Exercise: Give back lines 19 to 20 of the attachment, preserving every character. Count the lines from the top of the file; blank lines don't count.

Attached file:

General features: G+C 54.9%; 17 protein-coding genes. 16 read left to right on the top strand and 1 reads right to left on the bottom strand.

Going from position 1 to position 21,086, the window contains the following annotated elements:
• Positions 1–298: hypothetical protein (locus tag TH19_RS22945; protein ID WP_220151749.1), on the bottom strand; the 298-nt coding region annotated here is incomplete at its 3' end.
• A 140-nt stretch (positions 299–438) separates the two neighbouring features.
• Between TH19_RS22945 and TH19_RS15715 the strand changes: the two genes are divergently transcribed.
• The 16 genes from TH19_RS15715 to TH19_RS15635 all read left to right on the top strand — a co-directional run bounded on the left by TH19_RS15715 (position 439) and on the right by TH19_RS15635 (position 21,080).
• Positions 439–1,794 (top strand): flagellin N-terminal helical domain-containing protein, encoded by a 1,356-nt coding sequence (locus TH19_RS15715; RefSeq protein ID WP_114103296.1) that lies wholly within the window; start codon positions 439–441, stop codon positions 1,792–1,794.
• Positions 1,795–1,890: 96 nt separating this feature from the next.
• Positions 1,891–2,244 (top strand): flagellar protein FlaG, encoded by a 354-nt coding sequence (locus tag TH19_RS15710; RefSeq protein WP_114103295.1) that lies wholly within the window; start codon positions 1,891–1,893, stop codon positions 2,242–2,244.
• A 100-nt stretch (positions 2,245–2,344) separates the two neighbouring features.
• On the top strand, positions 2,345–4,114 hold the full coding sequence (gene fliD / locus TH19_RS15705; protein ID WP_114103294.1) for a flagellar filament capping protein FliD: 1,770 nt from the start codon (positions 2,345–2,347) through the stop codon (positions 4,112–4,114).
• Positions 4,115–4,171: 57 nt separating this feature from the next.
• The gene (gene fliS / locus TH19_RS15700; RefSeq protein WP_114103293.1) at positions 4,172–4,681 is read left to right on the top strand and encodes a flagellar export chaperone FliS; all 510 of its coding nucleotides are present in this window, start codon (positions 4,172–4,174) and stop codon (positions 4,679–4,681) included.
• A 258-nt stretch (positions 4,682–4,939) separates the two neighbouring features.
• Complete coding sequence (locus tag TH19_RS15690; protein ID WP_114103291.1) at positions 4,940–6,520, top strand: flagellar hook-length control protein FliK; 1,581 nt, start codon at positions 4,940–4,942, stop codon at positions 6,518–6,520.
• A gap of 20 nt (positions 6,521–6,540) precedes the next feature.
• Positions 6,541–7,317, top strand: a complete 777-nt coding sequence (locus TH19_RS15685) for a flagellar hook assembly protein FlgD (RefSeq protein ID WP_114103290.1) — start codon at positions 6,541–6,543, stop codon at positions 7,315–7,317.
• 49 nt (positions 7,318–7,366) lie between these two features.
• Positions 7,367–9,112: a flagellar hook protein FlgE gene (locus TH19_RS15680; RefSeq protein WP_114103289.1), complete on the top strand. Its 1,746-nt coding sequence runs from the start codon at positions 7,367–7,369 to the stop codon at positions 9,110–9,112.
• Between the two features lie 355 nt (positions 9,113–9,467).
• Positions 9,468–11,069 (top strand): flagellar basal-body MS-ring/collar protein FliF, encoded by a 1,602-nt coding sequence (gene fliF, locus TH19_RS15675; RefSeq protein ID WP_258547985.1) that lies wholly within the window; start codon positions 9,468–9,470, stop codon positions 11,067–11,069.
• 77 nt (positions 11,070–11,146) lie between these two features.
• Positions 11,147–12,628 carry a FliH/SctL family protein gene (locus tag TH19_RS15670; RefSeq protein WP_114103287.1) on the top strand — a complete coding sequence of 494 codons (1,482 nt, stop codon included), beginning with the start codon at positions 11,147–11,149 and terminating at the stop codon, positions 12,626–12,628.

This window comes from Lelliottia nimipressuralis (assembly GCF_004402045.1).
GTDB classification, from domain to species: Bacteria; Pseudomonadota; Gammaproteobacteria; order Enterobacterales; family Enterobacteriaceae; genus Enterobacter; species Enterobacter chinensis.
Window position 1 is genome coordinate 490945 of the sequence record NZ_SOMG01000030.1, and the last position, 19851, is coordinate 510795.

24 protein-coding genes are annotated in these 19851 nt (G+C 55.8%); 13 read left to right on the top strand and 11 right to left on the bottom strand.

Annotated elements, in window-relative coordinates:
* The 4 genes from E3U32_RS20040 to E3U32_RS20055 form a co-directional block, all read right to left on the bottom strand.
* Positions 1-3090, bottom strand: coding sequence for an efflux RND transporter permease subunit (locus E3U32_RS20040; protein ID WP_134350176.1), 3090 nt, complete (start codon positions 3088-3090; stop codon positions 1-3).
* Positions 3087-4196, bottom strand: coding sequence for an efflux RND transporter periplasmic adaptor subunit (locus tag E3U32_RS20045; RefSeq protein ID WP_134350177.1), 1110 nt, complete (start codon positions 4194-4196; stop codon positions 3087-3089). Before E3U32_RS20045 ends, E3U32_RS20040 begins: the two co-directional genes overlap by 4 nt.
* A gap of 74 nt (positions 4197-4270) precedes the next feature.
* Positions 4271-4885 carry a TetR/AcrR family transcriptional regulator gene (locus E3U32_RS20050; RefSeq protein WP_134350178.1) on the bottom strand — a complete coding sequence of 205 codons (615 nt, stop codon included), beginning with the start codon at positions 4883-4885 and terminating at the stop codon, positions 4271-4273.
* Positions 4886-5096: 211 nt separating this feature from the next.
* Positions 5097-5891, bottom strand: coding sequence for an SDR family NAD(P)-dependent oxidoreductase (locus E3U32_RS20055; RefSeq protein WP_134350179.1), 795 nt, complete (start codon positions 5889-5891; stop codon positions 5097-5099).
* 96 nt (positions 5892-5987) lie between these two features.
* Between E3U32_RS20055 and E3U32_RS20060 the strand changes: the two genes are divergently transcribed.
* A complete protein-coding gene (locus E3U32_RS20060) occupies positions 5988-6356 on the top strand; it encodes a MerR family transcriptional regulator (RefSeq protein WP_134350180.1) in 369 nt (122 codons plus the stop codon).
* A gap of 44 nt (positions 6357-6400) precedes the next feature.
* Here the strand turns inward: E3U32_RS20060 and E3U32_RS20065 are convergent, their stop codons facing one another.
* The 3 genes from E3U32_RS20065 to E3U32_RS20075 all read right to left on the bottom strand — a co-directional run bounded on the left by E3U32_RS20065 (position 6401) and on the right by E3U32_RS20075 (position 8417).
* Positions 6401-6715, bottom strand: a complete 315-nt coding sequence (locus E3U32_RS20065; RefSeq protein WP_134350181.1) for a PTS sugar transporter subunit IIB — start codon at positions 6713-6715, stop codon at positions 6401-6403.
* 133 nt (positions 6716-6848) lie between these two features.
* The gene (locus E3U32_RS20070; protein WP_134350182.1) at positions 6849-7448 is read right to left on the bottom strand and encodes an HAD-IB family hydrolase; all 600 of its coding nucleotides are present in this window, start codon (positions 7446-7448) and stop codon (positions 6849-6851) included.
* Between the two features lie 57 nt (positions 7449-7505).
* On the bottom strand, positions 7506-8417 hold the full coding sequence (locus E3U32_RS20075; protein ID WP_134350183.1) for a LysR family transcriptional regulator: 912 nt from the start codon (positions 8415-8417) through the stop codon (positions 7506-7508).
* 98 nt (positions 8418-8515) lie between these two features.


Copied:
• Positions 7,367–9,112: a flagellar hook protein FlgE gene (locus TH19_RS15680; RefSeq protein WP_114103289.1), complete on the top strand. Its 1,746-nt coding sequence runs from the start codon at positions 7,367–7,369 to the stop codon at positions 9,110–9,112.
• Between the two features lie 355 nt (positions 9,113–9,467).